The art of riding the waves has been defined in 1769. From ratchet boards to Walden surfboards created by the father of the modern longboard, surfing has been enjoyed for centuries for the naturally adventurous. It has also caused many accidents and deaths just like any high risk sport, but by knowing your limits and considering the factors, you will live to surf for many years to come.
Reading the weather is the first step in ocean safety. For beginners, you should be able to understand how the ocean behaves and why, and how the weather would affect it. More often than not, the ocean is unpredictable, so do not go in when you are doubtful. There is always another day and another wave.
Notice where the waves are breaking consistently. If there are other surfers, do not hesitate to ask if the water is safe. Observe how they are also moving in the water, if they seem to be struggling to paddle or swim. If the ocean seems nasty, do not force yourself to go in, especially if you are on your own.
Check the features of the landscape. Keep your distance when you see jetties. Cliffs and piers are for very experienced surfers only, so steer clear from them if you are just starting to learn how to ride the waves. Look out for rocks and other geological obstacle that may impair or disfigure you.
Waves are more dangerous when they are larger. Ride the size that is within your skill set, and remember that water is heavy. Just to give you the numbers, one cubic foot of water is as good as sixty two pounds. Hollow and crumbling waves are great for hard surfing, but only deal with them when you already have the experience.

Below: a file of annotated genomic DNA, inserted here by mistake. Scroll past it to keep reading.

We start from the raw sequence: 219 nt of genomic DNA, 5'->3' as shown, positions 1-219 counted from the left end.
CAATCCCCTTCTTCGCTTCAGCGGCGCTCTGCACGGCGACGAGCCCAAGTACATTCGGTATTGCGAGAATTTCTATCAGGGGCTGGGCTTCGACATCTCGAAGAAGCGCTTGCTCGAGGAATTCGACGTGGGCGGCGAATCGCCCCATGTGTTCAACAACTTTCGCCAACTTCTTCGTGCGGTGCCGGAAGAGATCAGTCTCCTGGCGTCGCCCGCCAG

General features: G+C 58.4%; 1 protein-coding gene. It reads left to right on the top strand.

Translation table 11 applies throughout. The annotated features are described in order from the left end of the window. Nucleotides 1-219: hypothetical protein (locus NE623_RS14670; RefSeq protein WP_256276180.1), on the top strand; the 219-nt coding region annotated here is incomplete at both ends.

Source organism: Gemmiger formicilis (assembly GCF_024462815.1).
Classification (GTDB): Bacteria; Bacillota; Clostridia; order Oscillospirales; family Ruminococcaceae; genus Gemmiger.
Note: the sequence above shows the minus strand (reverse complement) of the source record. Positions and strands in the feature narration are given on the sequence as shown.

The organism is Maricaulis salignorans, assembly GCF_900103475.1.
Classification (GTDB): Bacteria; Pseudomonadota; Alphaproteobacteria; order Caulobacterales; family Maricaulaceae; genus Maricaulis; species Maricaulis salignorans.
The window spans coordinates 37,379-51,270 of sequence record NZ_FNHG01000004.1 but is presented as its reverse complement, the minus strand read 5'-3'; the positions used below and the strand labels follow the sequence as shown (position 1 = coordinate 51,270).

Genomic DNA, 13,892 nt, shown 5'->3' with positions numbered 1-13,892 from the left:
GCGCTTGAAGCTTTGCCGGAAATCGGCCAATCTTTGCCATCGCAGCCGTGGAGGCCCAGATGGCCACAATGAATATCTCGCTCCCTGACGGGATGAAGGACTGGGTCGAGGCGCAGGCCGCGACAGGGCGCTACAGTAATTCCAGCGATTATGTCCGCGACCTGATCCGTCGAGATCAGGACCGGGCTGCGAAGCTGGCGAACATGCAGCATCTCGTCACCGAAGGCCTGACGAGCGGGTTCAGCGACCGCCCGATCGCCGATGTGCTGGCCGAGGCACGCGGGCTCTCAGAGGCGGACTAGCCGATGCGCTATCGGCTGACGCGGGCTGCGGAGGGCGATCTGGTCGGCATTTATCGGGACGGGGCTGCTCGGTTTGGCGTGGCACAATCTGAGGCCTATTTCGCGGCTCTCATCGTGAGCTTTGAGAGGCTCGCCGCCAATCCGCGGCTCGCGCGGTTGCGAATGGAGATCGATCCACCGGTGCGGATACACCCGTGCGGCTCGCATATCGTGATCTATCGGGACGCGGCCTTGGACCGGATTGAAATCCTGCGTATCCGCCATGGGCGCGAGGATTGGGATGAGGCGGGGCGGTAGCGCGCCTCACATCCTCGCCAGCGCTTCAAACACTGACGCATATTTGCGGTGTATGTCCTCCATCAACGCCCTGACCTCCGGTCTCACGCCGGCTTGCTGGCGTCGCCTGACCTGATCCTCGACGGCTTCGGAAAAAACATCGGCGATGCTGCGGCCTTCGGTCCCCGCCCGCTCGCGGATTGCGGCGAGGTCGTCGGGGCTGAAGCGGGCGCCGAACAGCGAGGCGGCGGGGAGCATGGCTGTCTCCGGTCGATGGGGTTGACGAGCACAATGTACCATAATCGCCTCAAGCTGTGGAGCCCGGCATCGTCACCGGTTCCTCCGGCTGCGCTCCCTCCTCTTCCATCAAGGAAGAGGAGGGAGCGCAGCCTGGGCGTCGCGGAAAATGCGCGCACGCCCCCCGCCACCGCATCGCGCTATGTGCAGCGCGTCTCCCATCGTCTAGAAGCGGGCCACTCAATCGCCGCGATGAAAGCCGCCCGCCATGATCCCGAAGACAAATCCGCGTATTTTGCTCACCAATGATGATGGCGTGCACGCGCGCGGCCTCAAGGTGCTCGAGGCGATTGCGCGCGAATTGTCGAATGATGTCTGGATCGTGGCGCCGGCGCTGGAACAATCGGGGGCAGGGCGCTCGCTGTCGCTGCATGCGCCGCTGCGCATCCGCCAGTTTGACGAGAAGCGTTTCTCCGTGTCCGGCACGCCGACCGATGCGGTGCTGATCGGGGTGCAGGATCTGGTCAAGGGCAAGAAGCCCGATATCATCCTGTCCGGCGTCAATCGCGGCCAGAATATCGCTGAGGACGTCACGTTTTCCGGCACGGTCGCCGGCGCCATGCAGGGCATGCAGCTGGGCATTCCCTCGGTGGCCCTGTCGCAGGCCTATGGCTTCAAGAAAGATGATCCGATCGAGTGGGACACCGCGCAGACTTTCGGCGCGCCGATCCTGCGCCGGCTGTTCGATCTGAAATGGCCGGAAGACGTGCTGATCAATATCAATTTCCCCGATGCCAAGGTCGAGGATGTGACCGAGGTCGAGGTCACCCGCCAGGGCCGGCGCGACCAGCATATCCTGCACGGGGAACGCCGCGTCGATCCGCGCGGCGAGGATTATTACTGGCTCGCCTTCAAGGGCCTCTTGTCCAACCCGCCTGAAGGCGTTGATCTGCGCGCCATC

The ocean currents can be good or bad, depending on your tolerance, skill, and how adventurous you are. Currents that run parallel to the beach are called longshore currents, and can drag you if you are not careful. Be careful with rip currents.
Follow etiquette. The biggest hazard of all is not the landscape or the waterscape which you can just avoid, but other surfers. Be careful with crowded breaks and expect surfboards to be flying all around you. So do not be a kook and follow the honor system and respect other surfers.
Know how to swim. The ocean is not the same as your good old swimming pool. Swimming pools do not have currents that can drag you and make swimming difficult. You should also note that your surfboard is not a flotation device, it is a sports equipment. Chances are, your surfboard will be flying out of reach when you wipe out, so do not rely on your surfboard for your safety, rely on your swimming skills.
About the Author:
If you like this article please shere it